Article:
For an overview of the main requirements of the Regulations, visit: Source: (accessed 02/01/07) For details of JPD's one-day course on this subject visit our website or call our team on 0870 438 2573.

Consultation on Persistent Organic Pollutants

New legislation: closed

This consultation is being carried out by the Department of Environment, Food and Rural Affairs together with the Devolved Administrations for Scotland, Wales and Northern Ireland. Views are being sought on the draft UK National Implementation Plan (NIP) for the Stockholm Convention on POPs. This consultation also seeks views on the proposed Persistent Organic Pollutants Regulations 2007 which supplement Regulation (EC) 850/2004 of the European Parliament and of the Council on Persistent Organic Pollutants. The additional UK Regulations are required to set out certain provisions of the EC Regulation in domestic law.

The deadline for receipt of responses is 19 March 2007. Further information is available from the DEFRA website at: Source: (accessed 02/01/07)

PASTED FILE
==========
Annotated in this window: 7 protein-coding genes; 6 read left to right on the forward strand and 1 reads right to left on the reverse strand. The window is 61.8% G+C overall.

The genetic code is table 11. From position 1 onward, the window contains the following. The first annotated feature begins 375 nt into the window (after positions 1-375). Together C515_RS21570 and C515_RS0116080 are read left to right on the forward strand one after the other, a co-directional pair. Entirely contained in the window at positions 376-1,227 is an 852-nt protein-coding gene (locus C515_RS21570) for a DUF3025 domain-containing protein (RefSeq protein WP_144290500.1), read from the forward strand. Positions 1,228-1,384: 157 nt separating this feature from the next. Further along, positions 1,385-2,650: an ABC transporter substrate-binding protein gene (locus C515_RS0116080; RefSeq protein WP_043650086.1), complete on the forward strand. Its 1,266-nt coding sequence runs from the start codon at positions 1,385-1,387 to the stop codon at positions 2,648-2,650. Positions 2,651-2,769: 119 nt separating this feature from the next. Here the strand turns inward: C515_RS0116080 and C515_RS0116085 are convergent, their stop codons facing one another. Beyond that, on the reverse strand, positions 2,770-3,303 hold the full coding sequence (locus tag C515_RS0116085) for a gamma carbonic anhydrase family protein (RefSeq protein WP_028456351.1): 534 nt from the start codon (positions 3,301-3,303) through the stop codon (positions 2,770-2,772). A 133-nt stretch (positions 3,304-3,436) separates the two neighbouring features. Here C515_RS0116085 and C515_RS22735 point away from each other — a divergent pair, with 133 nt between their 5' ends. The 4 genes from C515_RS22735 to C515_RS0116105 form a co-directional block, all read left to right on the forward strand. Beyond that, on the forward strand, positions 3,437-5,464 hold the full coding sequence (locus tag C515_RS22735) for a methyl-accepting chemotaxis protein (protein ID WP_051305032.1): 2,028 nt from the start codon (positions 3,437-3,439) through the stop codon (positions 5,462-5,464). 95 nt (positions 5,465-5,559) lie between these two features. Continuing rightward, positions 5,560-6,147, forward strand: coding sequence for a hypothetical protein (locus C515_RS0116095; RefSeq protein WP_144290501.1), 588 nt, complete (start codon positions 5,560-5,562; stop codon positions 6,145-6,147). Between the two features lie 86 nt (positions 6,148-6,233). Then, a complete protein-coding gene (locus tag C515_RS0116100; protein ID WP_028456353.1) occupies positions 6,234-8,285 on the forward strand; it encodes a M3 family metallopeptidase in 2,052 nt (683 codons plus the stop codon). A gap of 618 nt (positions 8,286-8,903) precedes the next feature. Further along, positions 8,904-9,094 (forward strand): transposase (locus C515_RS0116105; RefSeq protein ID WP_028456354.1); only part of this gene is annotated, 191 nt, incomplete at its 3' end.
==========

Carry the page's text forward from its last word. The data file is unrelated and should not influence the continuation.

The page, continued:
Consultation on the Transfrontier Shipment of Waste Regulations

New legislation: closed

DEFRA has undertaken reviews of the Transfrontier Shipment of Waste Regulations and the UK Management Plan for Exports and Imports of Waste, following changes to the EC Waste Shipments Regulation which will apply in July 2007. DEFRA has, with the agreement of the devolved administrations for Scotland, Wales and Northern Ireland, published a consultation paper on the reviews of the above legislation, which applies to shipments of waste into, out of and through the United Kingdom. The purpose of this consultation is to enable interested organisations to provide their views on revised Transfrontier Shipment of Waste Regulations (the TFS Regulations) and/or the revised UK Plan for Shipments of Waste (the UK Plan). The consultation may be of particular interest to those who notify shipments of waste to UK competent authorities, transport waste to or from the UK, prepare waste for shipment from the UK, and those who treat waste which has been shipped into the UK. Local authorities whose waste may be shipped out of the UK for recovery overseas and non-governmental organisations with an interest in the recycling of waste may have a specific interest.

The deadline for comments on this consultation is 12 March 2007. Further information is available from: Source: (accessed 02/01/07)

Further Controls on Dangerous Substances and Preparations

New legislation: closed